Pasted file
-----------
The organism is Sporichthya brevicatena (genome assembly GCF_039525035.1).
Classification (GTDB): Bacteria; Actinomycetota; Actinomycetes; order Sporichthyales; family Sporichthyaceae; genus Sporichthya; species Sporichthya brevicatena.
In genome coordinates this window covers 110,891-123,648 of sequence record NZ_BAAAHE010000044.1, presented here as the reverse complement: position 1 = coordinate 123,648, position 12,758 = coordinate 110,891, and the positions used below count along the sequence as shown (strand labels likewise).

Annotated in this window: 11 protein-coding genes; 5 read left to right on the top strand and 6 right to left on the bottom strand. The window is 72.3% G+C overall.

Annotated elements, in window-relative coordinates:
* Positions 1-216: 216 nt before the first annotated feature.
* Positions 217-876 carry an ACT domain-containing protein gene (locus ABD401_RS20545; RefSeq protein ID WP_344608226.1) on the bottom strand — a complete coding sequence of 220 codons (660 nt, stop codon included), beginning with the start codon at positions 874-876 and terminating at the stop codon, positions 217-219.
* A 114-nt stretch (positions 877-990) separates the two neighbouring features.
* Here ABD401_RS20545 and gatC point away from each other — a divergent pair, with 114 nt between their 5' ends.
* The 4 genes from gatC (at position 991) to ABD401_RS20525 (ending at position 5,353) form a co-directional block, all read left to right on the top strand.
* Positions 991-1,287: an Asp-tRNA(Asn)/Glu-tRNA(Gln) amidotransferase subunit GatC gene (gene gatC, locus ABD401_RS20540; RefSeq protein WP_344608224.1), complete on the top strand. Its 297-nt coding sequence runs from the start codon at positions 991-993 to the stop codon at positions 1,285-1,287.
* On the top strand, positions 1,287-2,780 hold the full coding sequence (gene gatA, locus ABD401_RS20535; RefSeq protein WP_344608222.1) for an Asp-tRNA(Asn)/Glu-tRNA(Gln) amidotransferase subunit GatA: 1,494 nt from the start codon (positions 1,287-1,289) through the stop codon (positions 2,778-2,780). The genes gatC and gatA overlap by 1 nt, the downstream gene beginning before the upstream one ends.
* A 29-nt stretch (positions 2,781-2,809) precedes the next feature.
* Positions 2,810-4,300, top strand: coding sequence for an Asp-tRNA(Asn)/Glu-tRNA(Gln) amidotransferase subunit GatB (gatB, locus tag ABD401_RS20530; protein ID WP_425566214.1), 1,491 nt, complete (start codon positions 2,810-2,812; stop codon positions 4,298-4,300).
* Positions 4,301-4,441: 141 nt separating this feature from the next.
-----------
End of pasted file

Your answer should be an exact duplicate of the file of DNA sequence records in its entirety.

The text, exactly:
The organism is Sporichthya brevicatena (genome assembly GCF_039525035.1).
Classification (GTDB): Bacteria; Actinomycetota; Actinomycetes; order Sporichthyales; family Sporichthyaceae; genus Sporichthya; species Sporichthya brevicatena.
In genome coordinates this window covers 110,891-123,648 of sequence record NZ_BAAAHE010000044.1, presented here as the reverse complement: position 1 = coordinate 123,648, position 12,758 = coordinate 110,891, and the positions used below count along the sequence as shown (strand labels likewise).

Annotated in this window: 11 protein-coding genes; 5 read left to right on the top strand and 6 right to left on the bottom strand. The window is 72.3% G+C overall.

Annotated elements, in window-relative coordinates:
* Positions 1-216: 216 nt before the first annotated feature.
* Positions 217-876 carry an ACT domain-containing protein gene (locus ABD401_RS20545; RefSeq protein ID WP_344608226.1) on the bottom strand — a complete coding sequence of 220 codons (660 nt, stop codon included), beginning with the start codon at positions 874-876 and terminating at the stop codon, positions 217-219.
* A 114-nt stretch (positions 877-990) separates the two neighbouring features.
* Here ABD401_RS20545 and gatC point away from each other — a divergent pair, with 114 nt between their 5' ends.
* The 4 genes from gatC (at position 991) to ABD401_RS20525 (ending at position 5,353) form a co-directional block, all read left to right on the top strand.
* Positions 991-1,287: an Asp-tRNA(Asn)/Glu-tRNA(Gln) amidotransferase subunit GatC gene (gene gatC, locus ABD401_RS20540; RefSeq protein WP_344608224.1), complete on the top strand. Its 297-nt coding sequence runs from the start codon at positions 991-993 to the stop codon at positions 1,285-1,287.
* On the top strand, positions 1,287-2,780 hold the full coding sequence (gene gatA, locus ABD401_RS20535; RefSeq protein WP_344608222.1) for an Asp-tRNA(Asn)/Glu-tRNA(Gln) amidotransferase subunit GatA: 1,494 nt from the start codon (positions 1,287-1,289) through the stop codon (positions 2,778-2,780). The genes gatC and gatA overlap by 1 nt, the downstream gene beginning before the upstream one ends.
* A 29-nt stretch (positions 2,781-2,809) precedes the next feature.
* Positions 2,810-4,300, top strand: coding sequence for an Asp-tRNA(Asn)/Glu-tRNA(Gln) amidotransferase subunit GatB (gatB, locus tag ABD401_RS20530; protein ID WP_425566214.1), 1,491 nt, complete (start codon positions 2,810-2,812; stop codon positions 4,298-4,300).
* Positions 4,301-4,441: 141 nt separating this feature from the next.